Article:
On homologous recombination in Aspergillus nidulans

J.P. Thijs

Research output: Thesisinternal PhD, WU

Abstract

<p>This thesis deals with the molecular mechanisms that underlie homologous recombination in eukaryotes. Most molecular genetic studies on homologous recombination have been performed in budding yeast ( <em>Saccharomyces cerevisiae</em> ). However, it remains to be investigated to what extent the results obtained in this unicellular organism can be extrapolated to other eukaryotes. We therefore initiated a series of molecular genetic studies on homologous recombination in <em>Aspergillus nidulans</em> . This filamentous fungus is amenable to most molecular techniques and is phylogenetically closer to higher eukaryotes than <em>S. cerevisiae</em> ; <em>A. nidulans</em> may thus provide a powerful eukaryotic model system. We have examined meiotic and mitotic recombination events in the <em>nii</em> A- <em>nia</em> D genomic region of <em>A. nidulans</em> . The <em>nii</em> A and <em>nia</em> D genes encode nitrite and nitrate reductase respectively, and are both required for the utilization of nitrate as a nitrogen source.</p><p>The <em>nii</em> A- <em>nia</em> D region was chosen after a preliminary genetic analysis of meiotic recombination, which suggested the presence of an initiation site for meiotic recombination nearby, possibly in the intergenic promoter region (chapter 2). Subsequently, we designed an assay to analyze the products of recombination in more detail. As parental strains for a series of two-point crosses, we constructed <em>nii</em> A and <em>nia</em> D mutant strains that differed by nonsense or missense mutations in the <em>nii</em> A and/or <em>nia</em> D gene and by a series of 11 silent point mutations. We analyzed recombinants selected on nitrate for the presence or absence of individual mutations to determine the position and endpoints of conversion tracts.</p><p>We found evidence for an initiation site for meiotic recombination in the promoter region located between the <em>nii</em> A and the <em>nia</em> D gene. Such initiation sites have also been found in the promoter regions of several genes of <em>S. cerevisiae.</em> Conversion tracts with an average length of 1.5 kb extended from this site into the <em>nii</em> A gene, the <em>nia</em> D gene or both. Meiotic conversion tracts were continuous in almost all recombinants. Co-conversion of markers declined steeply with distance from the proposed initiation site. In crosses where one of the parents harbored an ectopic copy of the <em>nii</em> A- <em>nia</em> D region instead of the allelic copy, conversion tracts were similar in size and position to those observed in allelic crosses. Ectopic recombinants were detected at a significantly lower frequency. The majority of the allelic recombinants but not of the ectopic recombinants harbored a crossover within the <em>nii</em> A- <em>nia</em> D region (chapter 3).</p><p>Some initial molecular genetic studies on meiotic recombination in a higher plant (maize) have recently been published. In chapter 4, we draw attention to an important similarity between meiotic recombination in fungi and maize, namely a 5' to 3' polarity of gene conversion in the loci analyzed. It is thus possible that maize, like <em>A. nidulans</em> and <em>S. cerevisiae</em> , has specific initiation sites for meiotic recombination at the 5' ends of its genes.</p><p>We also examined mitotic recombination in a diploid <em>A. nidulans</em> strain with the same assay system (chapter 5). The observed patterns of mutations in the haploid derivatives of the mitotic recombinants suggest that the initiation site for meiotic recombination that we found in the <em>nii</em> A- <em>nia</em> D locus, does not function in mitotic recombination; furthermore, the patterns suggested that long heteroduplex tracts (&gt; 8.4 kb) are formed during mitotic recombination, and that conversion occurs in patches within these tracts. Mitotic recombination differs in these respects from meiotic recombination in <em>A. nidulans</em> .</p>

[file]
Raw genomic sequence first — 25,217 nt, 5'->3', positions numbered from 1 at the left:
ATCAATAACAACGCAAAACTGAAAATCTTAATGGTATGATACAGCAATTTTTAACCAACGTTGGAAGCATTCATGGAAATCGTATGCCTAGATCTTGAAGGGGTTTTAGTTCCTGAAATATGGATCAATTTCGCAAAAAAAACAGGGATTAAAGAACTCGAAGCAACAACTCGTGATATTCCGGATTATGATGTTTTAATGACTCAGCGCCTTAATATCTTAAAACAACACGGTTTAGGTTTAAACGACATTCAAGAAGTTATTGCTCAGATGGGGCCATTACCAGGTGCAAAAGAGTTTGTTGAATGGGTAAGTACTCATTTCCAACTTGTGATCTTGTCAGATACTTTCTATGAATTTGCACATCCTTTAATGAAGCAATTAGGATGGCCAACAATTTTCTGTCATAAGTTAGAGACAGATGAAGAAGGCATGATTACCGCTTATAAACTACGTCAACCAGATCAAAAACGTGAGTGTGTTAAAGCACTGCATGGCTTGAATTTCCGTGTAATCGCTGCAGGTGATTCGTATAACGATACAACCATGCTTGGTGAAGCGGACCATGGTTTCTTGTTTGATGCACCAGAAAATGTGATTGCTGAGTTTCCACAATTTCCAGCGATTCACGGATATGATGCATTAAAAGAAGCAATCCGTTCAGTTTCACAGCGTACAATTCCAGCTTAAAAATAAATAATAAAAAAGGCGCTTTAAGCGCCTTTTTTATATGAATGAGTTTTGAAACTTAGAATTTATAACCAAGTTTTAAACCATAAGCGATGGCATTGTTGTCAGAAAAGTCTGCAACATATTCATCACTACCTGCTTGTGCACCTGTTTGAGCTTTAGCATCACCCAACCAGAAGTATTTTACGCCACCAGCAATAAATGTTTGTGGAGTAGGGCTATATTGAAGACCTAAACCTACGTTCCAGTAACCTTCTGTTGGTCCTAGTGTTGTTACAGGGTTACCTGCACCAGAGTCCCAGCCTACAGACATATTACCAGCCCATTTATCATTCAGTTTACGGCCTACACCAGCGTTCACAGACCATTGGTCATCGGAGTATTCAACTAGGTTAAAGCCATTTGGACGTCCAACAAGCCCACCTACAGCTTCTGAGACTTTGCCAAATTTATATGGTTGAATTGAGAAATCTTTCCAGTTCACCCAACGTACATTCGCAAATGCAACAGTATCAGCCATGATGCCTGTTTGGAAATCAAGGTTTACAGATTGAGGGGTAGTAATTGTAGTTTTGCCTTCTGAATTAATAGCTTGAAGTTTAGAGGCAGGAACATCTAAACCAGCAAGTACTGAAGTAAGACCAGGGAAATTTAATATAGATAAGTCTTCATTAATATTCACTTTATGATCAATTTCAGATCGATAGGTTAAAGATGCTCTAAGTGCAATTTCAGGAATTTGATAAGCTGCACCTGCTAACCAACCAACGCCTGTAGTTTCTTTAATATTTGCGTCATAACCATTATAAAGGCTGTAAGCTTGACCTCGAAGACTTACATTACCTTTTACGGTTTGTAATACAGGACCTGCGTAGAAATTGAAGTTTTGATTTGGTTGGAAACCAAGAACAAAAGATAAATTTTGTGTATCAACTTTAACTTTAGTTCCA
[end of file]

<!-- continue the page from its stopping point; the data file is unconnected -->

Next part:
Original languageEnglish
QualificationDoctor of Philosophy
Awarding Institution
Supervisors/Advisors
  • Heyting, C., Promotor
  • Goosen, T., Promotor, External person
  • van den Broek, H.W.J., Promotor
Award date6 May 1998
Place of PublicationS.l.
Publisher
Publication statusPublished - 1998

Keywords

  • recombination
  • crossing over
  • aspergillus

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